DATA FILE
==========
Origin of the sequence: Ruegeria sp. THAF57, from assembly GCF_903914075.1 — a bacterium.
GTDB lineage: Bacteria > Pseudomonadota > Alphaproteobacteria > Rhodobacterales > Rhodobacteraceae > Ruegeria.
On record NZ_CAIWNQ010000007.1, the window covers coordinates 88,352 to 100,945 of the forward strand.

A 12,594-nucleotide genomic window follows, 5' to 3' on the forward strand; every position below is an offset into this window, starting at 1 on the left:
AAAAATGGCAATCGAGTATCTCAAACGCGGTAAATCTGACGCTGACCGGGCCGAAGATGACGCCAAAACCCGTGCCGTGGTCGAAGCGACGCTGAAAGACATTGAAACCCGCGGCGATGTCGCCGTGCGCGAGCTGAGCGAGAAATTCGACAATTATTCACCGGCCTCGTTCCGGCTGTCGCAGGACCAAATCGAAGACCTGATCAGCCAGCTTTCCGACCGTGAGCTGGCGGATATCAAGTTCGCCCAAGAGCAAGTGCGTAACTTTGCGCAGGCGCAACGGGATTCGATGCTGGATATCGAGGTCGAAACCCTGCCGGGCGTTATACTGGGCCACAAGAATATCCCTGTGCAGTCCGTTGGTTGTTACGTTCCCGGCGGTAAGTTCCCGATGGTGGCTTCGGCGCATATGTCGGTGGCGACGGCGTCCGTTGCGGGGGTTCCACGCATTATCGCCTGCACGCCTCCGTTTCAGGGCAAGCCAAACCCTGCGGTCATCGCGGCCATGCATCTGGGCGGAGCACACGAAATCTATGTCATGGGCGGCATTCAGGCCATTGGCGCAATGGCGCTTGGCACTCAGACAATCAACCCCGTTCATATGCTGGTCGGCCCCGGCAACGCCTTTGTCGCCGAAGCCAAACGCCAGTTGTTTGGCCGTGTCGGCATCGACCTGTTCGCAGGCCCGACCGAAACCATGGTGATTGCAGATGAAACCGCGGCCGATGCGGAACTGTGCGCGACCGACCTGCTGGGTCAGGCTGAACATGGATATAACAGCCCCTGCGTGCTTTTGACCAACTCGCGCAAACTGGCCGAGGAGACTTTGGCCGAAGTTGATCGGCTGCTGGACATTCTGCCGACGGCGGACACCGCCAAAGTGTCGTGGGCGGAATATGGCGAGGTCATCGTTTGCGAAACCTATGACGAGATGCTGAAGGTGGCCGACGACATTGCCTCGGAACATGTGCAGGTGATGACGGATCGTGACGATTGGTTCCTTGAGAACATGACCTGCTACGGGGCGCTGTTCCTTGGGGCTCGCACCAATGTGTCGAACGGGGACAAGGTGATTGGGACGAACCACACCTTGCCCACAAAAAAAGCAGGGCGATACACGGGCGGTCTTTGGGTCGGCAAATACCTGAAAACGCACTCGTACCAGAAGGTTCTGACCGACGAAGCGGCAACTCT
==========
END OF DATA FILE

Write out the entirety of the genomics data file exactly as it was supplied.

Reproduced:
Origin of the sequence: Ruegeria sp. THAF57, from assembly GCF_903914075.1 — a bacterium.
GTDB lineage: Bacteria > Pseudomonadota > Alphaproteobacteria > Rhodobacterales > Rhodobacteraceae > Ruegeria.
On record NZ_CAIWNQ010000007.1, the window covers coordinates 88,352 to 100,945 of the forward strand.

A 12,594-nucleotide genomic window follows, 5' to 3' on the forward strand; every position below is an offset into this window, starting at 1 on the left:
AAAAATGGCAATCGAGTATCTCAAACGCGGTAAATCTGACGCTGACCGGGCCGAAGATGACGCCAAAACCCGTGCCGTGGTCGAAGCGACGCTGAAAGACATTGAAACCCGCGGCGATGTCGCCGTGCGCGAGCTGAGCGAGAAATTCGACAATTATTCACCGGCCTCGTTCCGGCTGTCGCAGGACCAAATCGAAGACCTGATCAGCCAGCTTTCCGACCGTGAGCTGGCGGATATCAAGTTCGCCCAAGAGCAAGTGCGTAACTTTGCGCAGGCGCAACGGGATTCGATGCTGGATATCGAGGTCGAAACCCTGCCGGGCGTTATACTGGGCCACAAGAATATCCCTGTGCAGTCCGTTGGTTGTTACGTTCCCGGCGGTAAGTTCCCGATGGTGGCTTCGGCGCATATGTCGGTGGCGACGGCGTCCGTTGCGGGGGTTCCACGCATTATCGCCTGCACGCCTCCGTTTCAGGGCAAGCCAAACCCTGCGGTCATCGCGGCCATGCATCTGGGCGGAGCACACGAAATCTATGTCATGGGCGGCATTCAGGCCATTGGCGCAATGGCGCTTGGCACTCAGACAATCAACCCCGTTCATATGCTGGTCGGCCCCGGCAACGCCTTTGTCGCCGAAGCCAAACGCCAGTTGTTTGGCCGTGTCGGCATCGACCTGTTCGCAGGCCCGACCGAAACCATGGTGATTGCAGATGAAACCGCGGCCGATGCGGAACTGTGCGCGACCGACCTGCTGGGTCAGGCTGAACATGGATATAACAGCCCCTGCGTGCTTTTGACCAACTCGCGCAAACTGGCCGAGGAGACTTTGGCCGAAGTTGATCGGCTGCTGGACATTCTGCCGACGGCGGACACCGCCAAAGTGTCGTGGGCGGAATATGGCGAGGTCATCGTTTGCGAAACCTATGACGAGATGCTGAAGGTGGCCGACGACATTGCCTCGGAACATGTGCAGGTGATGACGGATCGTGACGATTGGTTCCTTGAGAACATGACCTGCTACGGGGCGCTGTTCCTTGGGGCTCGCACCAATGTGTCGAACGGGGACAAGGTGATTGGGACGAACCACACCTTGCCCACAAAAAAAGCAGGGCGATACACGGGCGGTCTTTGGGTCGGCAAATACCTGAAAACGCACTCGTACCAGAAGGTTCTGACCGACGAAGCGGCAACTCT